A general rule of thumb to distinguish a 120V outlet from a 240V outlet is by the size of the outlet. In most cases, a 240V outlet is larger.
It is also worth noting that gas appliances utilize 120V power, therefore, are not capable of converting to 240V.
Best Electrical Outlets for Electric Car Chargers
So now that you know the common receptacles, what are the best types of electrical outlets for EV chargers?
For Level 1 chargers, the NEMA 6-15 outlet is the best outlet. Well, it's really your only option for 120V. Nevertheless, With a Level 1 charger, you can expect to charge an electric car at a rate of 4 miles of range per hour.
Keep in mind that a Level 1 charger comes standard with every EV. So getting started with Level 1 charging is fairly easy as you plug the charger into any available household outlet and begin to charge, albeit at a slow pace.
To put this into perspective, to charge a Tesla Model 3 from empty to full on a Level 1 charger, it will take about 35 hours. For faster charging, look to Level 2 charging with a 240V outlet.
The best 240V (Level 2) electrical outlets for electric car chargers are the NEMA 14-30, 14-50, 10-30, 10-50, and 6-50. Depending on the amperage, a Level 2 charger can provide around 20-30 miles of range per hour. 30A circuits (e.g. NEMA 14-30 outlet) provide about 20 miles of range per hour while 50A circuits (e.g. NEMA 14-50 outlet) provides around 30 miles per hour.
Great electrical outlets for electric car chargers!
Remember--the numbering is simple, the first set of digits is the outlet class and the second set is the maximum current (amps) that can be drawn.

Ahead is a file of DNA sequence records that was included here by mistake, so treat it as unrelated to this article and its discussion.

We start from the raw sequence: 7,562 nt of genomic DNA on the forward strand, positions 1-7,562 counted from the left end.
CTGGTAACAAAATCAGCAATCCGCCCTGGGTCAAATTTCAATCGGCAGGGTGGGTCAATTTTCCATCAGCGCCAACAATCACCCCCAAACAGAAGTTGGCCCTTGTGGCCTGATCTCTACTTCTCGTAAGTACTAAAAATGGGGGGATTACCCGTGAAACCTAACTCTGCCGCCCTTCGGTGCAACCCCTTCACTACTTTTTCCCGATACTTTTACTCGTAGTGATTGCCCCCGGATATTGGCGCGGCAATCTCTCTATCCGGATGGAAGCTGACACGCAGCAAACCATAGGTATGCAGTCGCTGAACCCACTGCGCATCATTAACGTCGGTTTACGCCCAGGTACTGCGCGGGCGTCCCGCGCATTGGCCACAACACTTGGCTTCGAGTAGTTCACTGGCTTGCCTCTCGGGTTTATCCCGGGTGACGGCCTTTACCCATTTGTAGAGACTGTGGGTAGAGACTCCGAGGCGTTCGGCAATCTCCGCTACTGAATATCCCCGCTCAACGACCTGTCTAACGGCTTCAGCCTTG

Now that is a lot quicker than Level 1. Overnight, a Level 2 charger can easily recharge any electric car to 100%. This is why many EV drivers choose to install a Level 2 charger over a Level 1. With Level 1 charging, an all-electric car may not fully recharge overnight, however, with Level 2 it definitely will.
Unlike the standard Level 1 charger, a Level 2 charger needs to be separately purchased. Additionally, most garages may not have a spare 240V outlet. Therefore, you will need to hire an electrician to install a new outlet and possibly upgrade your electrical panel. All of this can cost hundreds of dollars to thousands of dollars if a panel upgrade is needed. No bueno!
Fortunately, for those who have an existing 240V outlet currently occupied by an appliance or EV charger, there is a smarter and more affordable solution than to install a new circuit! The 240v Smart Splitter by NeoCharge plugs into an existing 240V outlet to create two outlets from one.
The Smart Splitter intelligently and automatically directs the power to the device in need. In other words, the Smart Splitter is like a smart power strip for high power devices. Furthermore, the Smart Splitter is compatible with all EV models, EV chargers, electric appliances, and any 240V outlet. Learn more about the Smart Splitter.